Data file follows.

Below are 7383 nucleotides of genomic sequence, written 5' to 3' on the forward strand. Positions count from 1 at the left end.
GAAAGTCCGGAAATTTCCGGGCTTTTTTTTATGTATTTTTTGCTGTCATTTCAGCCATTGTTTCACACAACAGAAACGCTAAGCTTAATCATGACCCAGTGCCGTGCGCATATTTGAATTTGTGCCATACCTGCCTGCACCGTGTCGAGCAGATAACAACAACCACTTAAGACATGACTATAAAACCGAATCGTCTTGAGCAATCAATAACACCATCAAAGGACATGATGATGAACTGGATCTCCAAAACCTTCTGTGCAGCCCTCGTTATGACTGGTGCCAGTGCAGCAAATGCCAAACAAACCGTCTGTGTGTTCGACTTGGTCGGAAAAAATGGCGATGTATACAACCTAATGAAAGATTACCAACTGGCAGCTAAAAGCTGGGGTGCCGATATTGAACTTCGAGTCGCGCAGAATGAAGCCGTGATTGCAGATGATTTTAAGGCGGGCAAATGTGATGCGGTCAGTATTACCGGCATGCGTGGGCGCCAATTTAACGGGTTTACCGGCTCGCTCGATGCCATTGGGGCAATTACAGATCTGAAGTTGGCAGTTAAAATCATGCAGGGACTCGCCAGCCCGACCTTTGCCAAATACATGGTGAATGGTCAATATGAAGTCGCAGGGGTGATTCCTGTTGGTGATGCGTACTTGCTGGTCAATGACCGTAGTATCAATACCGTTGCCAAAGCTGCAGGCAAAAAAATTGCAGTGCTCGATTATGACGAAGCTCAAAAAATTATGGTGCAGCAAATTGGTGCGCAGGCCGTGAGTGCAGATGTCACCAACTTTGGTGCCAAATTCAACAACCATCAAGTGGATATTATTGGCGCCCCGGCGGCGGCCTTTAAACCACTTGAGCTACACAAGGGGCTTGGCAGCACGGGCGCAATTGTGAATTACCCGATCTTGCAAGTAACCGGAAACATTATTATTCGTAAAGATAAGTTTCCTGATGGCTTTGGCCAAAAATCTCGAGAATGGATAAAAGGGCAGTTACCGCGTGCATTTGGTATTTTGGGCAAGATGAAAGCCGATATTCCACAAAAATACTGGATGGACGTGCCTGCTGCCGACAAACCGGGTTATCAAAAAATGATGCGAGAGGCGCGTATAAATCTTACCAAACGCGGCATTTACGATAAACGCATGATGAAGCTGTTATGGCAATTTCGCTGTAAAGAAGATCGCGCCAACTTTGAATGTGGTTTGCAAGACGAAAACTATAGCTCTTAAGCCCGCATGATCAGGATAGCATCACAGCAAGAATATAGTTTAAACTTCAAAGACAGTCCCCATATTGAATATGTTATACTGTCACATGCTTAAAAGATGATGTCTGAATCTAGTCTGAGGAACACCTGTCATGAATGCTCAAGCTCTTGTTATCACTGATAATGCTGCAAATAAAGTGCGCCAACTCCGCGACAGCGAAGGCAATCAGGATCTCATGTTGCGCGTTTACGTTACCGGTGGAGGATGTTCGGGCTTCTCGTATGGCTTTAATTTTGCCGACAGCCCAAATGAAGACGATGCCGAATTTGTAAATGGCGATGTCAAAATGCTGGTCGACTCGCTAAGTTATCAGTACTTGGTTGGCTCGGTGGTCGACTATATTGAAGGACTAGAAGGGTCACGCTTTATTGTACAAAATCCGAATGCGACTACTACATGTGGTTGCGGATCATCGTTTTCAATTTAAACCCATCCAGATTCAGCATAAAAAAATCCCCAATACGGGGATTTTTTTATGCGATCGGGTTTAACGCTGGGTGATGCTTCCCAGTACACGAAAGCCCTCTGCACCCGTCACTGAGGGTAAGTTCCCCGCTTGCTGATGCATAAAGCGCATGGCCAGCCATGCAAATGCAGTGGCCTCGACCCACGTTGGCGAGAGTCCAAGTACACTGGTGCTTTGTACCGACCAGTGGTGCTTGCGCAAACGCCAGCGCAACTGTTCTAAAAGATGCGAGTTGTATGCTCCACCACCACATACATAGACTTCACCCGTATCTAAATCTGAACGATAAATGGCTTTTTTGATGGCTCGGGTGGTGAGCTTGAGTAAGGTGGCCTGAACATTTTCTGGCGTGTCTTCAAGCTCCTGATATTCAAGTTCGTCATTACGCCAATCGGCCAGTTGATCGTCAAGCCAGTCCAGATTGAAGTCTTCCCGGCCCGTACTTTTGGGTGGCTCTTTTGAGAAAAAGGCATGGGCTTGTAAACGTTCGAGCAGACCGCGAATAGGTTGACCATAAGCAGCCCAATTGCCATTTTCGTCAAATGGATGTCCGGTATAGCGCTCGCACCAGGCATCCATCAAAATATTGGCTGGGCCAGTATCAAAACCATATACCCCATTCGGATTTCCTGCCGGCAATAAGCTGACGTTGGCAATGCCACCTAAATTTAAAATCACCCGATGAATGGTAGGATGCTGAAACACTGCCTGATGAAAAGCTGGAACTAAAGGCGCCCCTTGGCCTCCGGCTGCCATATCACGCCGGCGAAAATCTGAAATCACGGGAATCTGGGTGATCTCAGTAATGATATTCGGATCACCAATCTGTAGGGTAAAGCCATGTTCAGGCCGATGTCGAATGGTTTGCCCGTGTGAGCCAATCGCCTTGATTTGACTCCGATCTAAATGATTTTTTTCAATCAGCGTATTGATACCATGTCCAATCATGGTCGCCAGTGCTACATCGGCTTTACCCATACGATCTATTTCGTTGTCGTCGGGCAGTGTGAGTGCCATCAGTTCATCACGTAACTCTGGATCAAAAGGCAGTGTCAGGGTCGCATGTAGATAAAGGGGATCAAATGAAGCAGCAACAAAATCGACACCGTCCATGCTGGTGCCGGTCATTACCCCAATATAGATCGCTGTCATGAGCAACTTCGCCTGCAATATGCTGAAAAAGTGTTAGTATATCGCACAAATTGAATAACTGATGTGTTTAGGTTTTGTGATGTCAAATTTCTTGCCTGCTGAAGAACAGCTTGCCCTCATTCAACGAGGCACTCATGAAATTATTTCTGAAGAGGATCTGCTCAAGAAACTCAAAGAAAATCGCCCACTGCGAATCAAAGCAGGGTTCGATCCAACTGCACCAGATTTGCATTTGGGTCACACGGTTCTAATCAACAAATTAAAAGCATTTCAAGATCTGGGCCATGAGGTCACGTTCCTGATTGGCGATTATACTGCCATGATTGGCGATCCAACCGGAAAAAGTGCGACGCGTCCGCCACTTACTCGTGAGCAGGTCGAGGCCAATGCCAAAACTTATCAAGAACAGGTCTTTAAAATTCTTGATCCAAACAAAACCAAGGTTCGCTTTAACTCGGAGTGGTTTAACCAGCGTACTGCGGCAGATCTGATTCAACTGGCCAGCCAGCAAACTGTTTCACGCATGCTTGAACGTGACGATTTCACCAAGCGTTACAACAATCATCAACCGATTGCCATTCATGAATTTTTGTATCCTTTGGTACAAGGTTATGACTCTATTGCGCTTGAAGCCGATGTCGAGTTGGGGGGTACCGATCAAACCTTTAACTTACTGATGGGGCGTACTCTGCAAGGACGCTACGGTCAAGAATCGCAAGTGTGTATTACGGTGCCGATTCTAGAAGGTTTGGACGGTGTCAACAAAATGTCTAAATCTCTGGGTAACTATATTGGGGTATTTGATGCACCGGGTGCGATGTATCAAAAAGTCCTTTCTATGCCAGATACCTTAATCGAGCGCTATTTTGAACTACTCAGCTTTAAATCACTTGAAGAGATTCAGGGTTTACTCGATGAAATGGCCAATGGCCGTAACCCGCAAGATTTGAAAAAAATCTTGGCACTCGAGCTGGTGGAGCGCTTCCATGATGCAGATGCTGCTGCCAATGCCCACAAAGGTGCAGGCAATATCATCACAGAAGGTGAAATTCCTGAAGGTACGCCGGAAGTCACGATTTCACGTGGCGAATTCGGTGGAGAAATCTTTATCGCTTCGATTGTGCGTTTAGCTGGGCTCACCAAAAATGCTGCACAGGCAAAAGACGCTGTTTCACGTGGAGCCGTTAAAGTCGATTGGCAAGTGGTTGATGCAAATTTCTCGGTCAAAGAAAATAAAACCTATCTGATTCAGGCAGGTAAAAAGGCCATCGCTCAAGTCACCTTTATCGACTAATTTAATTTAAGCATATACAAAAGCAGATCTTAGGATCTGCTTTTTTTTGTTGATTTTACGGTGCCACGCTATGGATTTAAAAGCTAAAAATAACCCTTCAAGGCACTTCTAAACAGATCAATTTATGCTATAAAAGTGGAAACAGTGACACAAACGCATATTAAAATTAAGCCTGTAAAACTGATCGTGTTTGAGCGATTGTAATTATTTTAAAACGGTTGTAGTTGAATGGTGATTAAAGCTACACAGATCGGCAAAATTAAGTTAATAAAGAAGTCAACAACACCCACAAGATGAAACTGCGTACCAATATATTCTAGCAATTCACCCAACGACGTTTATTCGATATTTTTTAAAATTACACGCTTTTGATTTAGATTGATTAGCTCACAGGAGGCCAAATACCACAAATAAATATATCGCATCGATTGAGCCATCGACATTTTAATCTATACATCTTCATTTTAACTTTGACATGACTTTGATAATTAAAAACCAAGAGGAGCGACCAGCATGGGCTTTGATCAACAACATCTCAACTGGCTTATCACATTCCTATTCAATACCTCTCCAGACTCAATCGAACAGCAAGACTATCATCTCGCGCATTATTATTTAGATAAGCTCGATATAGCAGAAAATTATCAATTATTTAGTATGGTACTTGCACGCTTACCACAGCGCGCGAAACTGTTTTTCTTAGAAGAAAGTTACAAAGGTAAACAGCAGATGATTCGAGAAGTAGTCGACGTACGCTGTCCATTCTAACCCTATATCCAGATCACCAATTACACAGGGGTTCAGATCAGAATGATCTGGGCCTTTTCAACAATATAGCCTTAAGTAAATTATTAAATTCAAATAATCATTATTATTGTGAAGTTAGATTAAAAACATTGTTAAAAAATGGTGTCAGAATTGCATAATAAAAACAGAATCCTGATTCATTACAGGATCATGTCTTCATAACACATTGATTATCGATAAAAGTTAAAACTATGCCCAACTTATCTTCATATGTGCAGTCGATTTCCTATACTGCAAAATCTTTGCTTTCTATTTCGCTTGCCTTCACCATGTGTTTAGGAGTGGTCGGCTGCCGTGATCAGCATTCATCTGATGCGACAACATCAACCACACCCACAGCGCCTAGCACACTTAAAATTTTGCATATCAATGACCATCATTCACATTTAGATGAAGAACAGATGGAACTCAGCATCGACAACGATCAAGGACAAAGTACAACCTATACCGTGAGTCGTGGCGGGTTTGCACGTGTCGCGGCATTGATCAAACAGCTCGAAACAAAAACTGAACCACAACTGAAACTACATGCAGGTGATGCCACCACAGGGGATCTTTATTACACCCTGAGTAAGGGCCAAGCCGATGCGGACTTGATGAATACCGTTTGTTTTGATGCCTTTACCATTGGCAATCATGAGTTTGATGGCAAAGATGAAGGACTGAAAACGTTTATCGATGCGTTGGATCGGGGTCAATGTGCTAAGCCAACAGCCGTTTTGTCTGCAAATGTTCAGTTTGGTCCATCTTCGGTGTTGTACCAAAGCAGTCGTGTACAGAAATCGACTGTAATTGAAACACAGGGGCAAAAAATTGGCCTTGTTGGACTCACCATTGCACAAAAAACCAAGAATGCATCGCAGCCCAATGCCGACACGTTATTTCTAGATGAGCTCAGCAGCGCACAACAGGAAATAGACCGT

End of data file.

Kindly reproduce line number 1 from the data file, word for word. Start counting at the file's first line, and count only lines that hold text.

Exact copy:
Below are 7383 nucleotides of genomic sequence, written 5' to 3' on the forward strand. Positions count from 1 at the left end.